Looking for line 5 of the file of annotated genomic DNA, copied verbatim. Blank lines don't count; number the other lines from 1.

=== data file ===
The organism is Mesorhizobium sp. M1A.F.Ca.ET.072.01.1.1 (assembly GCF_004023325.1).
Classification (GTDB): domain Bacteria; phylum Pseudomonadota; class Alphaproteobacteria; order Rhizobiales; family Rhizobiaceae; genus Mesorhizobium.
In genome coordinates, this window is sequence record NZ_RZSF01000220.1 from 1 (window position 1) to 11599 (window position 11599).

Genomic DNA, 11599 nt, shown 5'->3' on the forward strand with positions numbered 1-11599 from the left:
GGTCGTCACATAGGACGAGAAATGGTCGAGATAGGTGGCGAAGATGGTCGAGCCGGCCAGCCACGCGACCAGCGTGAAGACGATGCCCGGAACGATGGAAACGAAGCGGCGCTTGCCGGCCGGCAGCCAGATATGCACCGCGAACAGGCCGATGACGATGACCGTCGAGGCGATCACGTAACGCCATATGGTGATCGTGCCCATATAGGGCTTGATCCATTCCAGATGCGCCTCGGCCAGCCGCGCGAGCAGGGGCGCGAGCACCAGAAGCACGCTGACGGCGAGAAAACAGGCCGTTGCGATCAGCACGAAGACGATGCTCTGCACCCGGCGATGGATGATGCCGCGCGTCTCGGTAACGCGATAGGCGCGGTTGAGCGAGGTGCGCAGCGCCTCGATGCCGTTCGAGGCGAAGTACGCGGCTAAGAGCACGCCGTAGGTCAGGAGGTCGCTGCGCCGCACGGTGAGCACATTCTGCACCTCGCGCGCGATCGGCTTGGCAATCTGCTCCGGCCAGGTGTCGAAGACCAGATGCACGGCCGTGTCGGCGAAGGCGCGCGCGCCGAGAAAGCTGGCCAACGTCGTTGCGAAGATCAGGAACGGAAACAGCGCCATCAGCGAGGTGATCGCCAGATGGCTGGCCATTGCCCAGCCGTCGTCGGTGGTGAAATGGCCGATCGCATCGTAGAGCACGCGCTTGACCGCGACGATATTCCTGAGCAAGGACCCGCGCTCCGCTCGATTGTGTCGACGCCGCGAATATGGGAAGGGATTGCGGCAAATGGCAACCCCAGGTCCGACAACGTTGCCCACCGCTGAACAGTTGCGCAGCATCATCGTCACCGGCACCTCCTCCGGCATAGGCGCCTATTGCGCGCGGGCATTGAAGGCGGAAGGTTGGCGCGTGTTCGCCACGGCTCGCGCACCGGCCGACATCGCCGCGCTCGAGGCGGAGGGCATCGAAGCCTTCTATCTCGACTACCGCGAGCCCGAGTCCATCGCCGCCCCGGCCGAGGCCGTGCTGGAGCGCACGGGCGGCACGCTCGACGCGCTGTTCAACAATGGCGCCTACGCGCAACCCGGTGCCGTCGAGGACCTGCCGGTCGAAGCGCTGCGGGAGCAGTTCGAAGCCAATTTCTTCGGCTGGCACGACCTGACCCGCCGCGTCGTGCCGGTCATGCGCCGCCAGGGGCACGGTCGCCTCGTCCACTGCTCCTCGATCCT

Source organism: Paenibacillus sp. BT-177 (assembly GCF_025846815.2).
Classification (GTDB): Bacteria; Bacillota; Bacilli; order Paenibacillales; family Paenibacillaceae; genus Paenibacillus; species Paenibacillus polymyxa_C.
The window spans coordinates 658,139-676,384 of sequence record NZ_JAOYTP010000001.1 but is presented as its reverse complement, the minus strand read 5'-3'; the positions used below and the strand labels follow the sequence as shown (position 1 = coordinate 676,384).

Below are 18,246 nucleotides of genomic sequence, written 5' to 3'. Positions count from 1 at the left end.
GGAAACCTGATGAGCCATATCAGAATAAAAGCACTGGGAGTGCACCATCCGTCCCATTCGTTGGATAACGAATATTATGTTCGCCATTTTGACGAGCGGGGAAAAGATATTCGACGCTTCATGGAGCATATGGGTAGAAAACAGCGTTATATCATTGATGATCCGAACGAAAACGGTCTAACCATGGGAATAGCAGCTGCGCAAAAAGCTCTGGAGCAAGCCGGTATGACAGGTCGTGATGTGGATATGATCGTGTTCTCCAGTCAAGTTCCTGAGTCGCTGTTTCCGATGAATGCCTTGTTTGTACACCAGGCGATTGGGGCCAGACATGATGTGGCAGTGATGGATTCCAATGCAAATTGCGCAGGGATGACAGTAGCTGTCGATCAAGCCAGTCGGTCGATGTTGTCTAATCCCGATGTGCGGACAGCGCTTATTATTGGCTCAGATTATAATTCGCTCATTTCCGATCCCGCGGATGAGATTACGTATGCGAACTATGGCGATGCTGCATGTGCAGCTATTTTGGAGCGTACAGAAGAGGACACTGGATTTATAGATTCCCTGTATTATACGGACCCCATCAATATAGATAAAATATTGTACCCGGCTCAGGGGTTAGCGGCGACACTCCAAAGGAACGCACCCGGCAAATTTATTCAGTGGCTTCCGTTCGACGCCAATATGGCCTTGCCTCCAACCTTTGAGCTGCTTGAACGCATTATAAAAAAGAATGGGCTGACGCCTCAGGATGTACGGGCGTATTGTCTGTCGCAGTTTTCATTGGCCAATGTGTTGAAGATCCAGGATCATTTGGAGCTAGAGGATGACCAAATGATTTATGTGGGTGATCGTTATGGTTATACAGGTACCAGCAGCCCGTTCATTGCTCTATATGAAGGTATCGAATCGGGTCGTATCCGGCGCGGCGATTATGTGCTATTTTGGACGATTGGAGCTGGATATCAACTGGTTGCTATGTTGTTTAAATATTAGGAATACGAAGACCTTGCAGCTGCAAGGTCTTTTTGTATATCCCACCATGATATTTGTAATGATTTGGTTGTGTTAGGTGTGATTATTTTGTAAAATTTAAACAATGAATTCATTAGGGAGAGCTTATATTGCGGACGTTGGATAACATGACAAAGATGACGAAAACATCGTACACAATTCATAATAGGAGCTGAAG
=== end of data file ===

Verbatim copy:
GGTCGTCACATAGGACGAGAAATGGTCGAGATAGGTGGCGAAGATGGTCGAGCCGGCCAGCCACGCGACCAGCGTGAAGACGATGCCCGGAACGATGGAAACGAAGCGGCGCTTGCCGGCCGGCAGCCAGATATGCACCGCGAACAGGCCGATGACGATGACCGTCGAGGCGATCACGTAACGCCATATGGTGATCGTGCCCATATAGGGCTTGATCCATTCCAGATGCGCCTCGGCCAGCCGCGCGAGCAGGGGCGCGAGCACCAGAAGCACGCTGACGGCGAGAAAACAGGCCGTTGCGATCAGCACGAAGACGATGCTCTGCACCCGGCGATGGATGATGCCGCGCGTCTCGGTAACGCGATAGGCGCGGTTGAGCGAGGTGCGCAGCGCCTCGATGCCGTTCGAGGCGAAGTACGCGGCTAAGAGCACGCCGTAGGTCAGGAGGTCGCTGCGCCGCACGGTGAGCACATTCTGCACCTCGCGCGCGATCGGCTTGGCAATCTGCTCCGGCCAGGTGTCGAAGACCAGATGCACGGCCGTGTCGGCGAAGGCGCGCGCGCCGAGAAAGCTGGCCAACGTCGTTGCGAAGATCAGGAACGGAAACAGCGCCATCAGCGAGGTGATCGCCAGATGGCTGGCCATTGCCCAGCCGTCGTCGGTGGTGAAATGGCCGATCGCATCGTAGAGCACGCGCTTGACCGCGACGATATTCCTGAGCAAGGACCCGCGCTCCGCTCGATTGTGTCGACGCCGCGAATATGGGAAGGGATTGCGGCAAATGGCAACCCCAGGTCCGACAACGTTGCCCACCGCTGAACAGTTGCGCAGCATCATCGTCACCGGCACCTCCTCCGGCATAGGCGCCTATTGCGCGCGGGCATTGAAGGCGGAAGGTTGGCGCGTGTTCGCCACGGCTCGCGCACCGGCCGACATCGCCGCGCTCGAGGCGGAGGGCATCGAAGCCTTCTATCTCGACTACCGCGAGCCCGAGTCCATCGCCGCCCCGGCCGAGGCCGTGCTGGAGCGCACGGGCGGCACGCTCGACGCGCTGTTCAACAATGGCGCCTACGCGCAACCCGGTGCCGTCGAGGACCTGCCGGTCGAAGCGCTGCGGGAGCAGTTCGAAGCCAATTTCTTCGGCTGGCACGACCTGACCCGCCGCGTCGTGCCGGTCATGCGCCGCCAGGGGCACGGTCGCCTCGTCCACTGCTCCTCGATCCT